Philips has released two new LED bulbs for residential use that have the potential to add some fun and personality to your space.
We have reviewed Philips LED bulbs in the past and had a great experience, so when the team at Philips reached out to us about the new bulbs, we eagerly agreed to run them through the paces.
Philips 60 Watt Equivalent LED Bulb with Warm Glow Effect
First up — the new Philips 60 watt equivalent glass LED with the “warm glow effect.” This bulb has the look of the old-school, visible-filament bulbs that have become so popular in hipster coffee shops around the world. While in Cyprus last week, we commented on just how prevalent they were in modern 3rd wave cafes. The downside of traditional bulbs like this is that, to look old school, they’ve had to be old-school incandescent bulbs — until today.
- Brightness: 800 lumens
- Estimated yearly energy cost: $1.02 (based on 3 hours/day, 11¢/kWh, costs depend on rates and use)
- Life: 15,000 hours
- Light appearance: 2700K
- Power use: 8.5 watts (equivalent to a 60W halogen light bulb)
- Lumens per watt: 94
As LED bulbs have come of age, the folks who build them have dreamed up new ways for us to interact with and light our spaces, and these are exactly that. There are other LED bulbs on the market that mimic the effect of these old-school bulbs, but the clarity of the glass and the crispness of the filaments in these Philips bulbs make them stand out just a bit more in my opinion.
Compared to a comparable bulb I picked up at IKEA (which has been an outspoken advocate for efficient lighting for years) that only uses 1.8 watts, these bulbs drink power at 8.5 watts each at full brightness. That increase in power consumption delivers a functional amount of light output at 800 lumens. Conversely, the IKEA bulb is effectively a purely decorative bulb.
The Philips Warm Glow bulb is also dimmable, which is a premium feature not found in most LED bulbs on the market. That gives owners the ability to fine tune the amount of light to create just the right mood. I’m not that kind of person, but my partner may or may not be someone who enjoys that level of nuance.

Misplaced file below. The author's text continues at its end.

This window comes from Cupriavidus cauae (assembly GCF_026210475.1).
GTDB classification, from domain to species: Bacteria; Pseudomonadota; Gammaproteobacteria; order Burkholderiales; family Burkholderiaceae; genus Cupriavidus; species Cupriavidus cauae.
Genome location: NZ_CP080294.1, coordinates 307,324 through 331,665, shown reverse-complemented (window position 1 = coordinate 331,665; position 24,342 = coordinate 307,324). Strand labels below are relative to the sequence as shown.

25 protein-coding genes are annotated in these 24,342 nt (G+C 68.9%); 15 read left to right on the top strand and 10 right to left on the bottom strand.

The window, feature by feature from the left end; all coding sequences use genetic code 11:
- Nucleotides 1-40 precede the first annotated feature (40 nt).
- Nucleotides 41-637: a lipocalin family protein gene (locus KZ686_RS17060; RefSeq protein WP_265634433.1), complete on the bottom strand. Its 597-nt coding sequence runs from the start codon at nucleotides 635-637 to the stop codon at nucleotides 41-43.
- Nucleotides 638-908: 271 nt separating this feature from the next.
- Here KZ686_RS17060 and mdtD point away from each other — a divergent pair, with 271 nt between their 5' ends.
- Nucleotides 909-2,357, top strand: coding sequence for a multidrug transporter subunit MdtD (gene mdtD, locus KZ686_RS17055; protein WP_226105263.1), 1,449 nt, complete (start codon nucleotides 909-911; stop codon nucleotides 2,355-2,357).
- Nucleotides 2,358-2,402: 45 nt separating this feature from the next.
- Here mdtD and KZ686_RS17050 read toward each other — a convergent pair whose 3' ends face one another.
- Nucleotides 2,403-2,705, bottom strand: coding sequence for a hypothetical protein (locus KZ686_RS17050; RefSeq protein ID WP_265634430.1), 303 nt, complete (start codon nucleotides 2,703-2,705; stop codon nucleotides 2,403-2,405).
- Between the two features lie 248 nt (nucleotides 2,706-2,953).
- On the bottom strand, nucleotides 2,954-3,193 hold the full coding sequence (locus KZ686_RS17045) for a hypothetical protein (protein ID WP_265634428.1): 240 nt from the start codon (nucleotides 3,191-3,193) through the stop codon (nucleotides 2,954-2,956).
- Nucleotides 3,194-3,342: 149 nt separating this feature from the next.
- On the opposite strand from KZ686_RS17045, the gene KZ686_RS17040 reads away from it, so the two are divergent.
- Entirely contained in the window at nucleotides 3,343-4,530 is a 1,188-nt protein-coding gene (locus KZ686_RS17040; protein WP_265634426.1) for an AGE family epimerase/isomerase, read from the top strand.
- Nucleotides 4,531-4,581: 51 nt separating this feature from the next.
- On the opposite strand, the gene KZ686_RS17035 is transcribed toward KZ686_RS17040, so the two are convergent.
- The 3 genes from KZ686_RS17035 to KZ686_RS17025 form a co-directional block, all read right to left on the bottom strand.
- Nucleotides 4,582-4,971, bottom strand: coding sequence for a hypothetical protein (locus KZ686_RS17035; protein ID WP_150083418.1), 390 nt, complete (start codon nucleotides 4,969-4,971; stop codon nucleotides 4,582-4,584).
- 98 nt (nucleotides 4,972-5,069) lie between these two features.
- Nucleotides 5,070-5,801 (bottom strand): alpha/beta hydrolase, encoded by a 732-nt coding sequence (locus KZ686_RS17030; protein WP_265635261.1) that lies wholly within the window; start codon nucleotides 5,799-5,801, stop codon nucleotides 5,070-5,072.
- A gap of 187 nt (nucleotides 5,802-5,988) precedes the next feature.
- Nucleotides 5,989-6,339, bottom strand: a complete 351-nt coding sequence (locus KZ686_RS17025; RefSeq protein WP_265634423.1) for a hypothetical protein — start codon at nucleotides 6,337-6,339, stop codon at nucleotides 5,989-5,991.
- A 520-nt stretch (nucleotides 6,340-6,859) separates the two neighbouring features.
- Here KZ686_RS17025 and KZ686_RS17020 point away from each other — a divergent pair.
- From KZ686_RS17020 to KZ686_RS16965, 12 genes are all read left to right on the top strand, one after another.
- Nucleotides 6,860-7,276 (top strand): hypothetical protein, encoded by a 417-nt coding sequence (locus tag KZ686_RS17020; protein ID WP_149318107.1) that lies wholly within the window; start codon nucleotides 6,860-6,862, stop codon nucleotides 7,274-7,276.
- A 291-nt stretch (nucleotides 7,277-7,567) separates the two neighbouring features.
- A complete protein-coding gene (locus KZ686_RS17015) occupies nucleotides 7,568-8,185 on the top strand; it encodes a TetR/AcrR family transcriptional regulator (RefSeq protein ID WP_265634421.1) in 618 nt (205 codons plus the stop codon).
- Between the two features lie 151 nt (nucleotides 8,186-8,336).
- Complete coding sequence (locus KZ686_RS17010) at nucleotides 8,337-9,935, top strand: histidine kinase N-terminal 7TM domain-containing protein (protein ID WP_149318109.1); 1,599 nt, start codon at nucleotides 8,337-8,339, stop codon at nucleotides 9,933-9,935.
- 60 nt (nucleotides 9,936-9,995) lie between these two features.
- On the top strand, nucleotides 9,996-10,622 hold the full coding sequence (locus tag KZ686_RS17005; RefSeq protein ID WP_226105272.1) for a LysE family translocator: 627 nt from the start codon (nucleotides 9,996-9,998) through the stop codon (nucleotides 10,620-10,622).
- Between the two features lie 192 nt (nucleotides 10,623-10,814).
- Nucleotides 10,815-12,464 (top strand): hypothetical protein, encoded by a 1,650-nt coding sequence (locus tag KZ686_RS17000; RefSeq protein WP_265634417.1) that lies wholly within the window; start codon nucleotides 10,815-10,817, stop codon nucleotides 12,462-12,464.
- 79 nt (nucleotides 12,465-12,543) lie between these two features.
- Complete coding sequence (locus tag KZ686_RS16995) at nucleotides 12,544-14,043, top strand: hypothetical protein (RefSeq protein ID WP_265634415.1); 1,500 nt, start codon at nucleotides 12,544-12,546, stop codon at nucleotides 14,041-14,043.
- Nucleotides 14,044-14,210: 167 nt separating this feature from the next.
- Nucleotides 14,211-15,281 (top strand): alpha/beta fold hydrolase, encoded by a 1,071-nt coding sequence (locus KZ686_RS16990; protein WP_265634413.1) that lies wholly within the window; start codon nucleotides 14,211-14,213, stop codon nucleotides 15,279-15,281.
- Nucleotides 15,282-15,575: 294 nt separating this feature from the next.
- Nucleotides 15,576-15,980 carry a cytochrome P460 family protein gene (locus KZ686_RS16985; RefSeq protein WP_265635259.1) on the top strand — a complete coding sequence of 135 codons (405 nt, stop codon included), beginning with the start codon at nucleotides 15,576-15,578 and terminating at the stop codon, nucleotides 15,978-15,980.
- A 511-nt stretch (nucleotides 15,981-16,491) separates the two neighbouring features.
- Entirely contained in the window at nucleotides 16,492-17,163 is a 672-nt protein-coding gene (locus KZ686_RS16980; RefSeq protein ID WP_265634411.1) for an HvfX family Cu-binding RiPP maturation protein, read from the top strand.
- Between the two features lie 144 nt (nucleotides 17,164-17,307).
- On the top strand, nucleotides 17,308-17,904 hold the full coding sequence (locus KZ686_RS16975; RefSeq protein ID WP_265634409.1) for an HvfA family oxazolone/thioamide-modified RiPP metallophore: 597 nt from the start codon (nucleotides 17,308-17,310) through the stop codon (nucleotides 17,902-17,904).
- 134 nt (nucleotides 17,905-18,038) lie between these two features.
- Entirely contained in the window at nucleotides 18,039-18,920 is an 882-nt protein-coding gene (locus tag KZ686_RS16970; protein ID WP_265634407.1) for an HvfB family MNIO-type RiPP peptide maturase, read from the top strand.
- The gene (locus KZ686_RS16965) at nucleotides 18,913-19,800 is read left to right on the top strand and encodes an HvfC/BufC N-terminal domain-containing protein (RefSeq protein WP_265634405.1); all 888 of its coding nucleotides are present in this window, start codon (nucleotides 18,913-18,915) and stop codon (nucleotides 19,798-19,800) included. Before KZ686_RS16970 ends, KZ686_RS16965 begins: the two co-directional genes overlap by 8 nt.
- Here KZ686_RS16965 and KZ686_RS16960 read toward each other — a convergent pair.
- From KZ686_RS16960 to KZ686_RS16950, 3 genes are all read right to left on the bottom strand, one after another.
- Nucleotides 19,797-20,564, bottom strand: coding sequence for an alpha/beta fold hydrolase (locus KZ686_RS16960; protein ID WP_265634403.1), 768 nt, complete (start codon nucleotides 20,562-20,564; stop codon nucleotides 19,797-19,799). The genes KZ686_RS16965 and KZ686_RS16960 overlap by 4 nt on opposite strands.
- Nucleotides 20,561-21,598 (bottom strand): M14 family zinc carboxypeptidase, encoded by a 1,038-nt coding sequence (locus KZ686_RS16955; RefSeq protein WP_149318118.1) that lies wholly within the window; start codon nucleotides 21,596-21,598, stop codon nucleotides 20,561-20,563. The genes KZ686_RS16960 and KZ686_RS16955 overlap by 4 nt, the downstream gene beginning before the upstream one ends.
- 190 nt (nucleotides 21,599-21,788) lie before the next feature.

You can get more information on these bulbs over on the Home Depot page for them, where they sell for around $6 per bulb.
Philips 65 Watt Equivalent BR30 SceneSwitch LED Bulb
Philips also just brought its new SceneSwitch LED bulb to the market. On the surface, this is just your run-of-the-mill BR30 bulb, which is built to be used in can lights around the world … but also has a trick up its sleeve. When installed, the color temperature of the bulb can be changed with a quick toggling of the light switch.
The function feels very analog compared to some of the newer, connected bulbs coming out, but at the same time, it is a very simple function, so why make it more complicated than it has to be with an app or remote control? The color temperature only changes with a quick toggling of the light switch, so it won’t continue to change color temperature every time you turn on the light, which is great because that would drive me nuts.
- Brightness: 650 lumens
- Estimated yearly energy cost: $0.96 (based on 3 hours/day, 11¢/kWh, costs depend on rates and use)
- Life: 25,000-hours
- Light appearance: 5000K
- Power use: 8 watts (equivalent to a 65W halogen light bulb)
- Lumens per watt: 81
At first, I was skeptical of the function, but the more I played with it and used it in daily life, the more I enjoyed it. We have it in the highest traffic location in the house — between our TV room and our kitchen — and it’s nice to be able to warm up and mellow out the light by putting it in warm mode when the TV is on, then cool it down a bit later. I’ve found that lighting has a massive effect on how awake my body thinks I am or should be and the ability to customize the lighting temperature helps me ease off towards sleep time or wake up more abruptly in the morning.
I’m not going to pretend that this is a must-have feature, but this niche product does give home and business owners more options to create the right light for all their spaces. Head over to the product page on Home Depot’s site for more info on the bulb or to purchase some for around $11 per bulb.
Disclaimer: We were not paid for this review, but Philips did provide these bulbs for review free of charge.